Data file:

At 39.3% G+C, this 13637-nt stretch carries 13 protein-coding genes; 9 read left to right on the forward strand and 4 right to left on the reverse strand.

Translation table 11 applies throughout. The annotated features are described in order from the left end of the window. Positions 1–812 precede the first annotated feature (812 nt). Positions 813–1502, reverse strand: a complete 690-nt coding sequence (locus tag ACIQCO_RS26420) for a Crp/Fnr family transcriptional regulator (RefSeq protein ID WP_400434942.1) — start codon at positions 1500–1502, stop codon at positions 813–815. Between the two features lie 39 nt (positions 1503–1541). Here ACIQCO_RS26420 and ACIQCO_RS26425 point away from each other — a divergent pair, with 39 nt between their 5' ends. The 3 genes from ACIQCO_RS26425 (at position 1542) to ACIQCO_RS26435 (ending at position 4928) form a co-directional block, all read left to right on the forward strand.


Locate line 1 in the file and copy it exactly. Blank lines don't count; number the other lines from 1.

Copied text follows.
At 39.3% G+C, this 13637-nt stretch carries 13 protein-coding genes; 9 read left to right on the forward strand and 4 right to left on the reverse strand.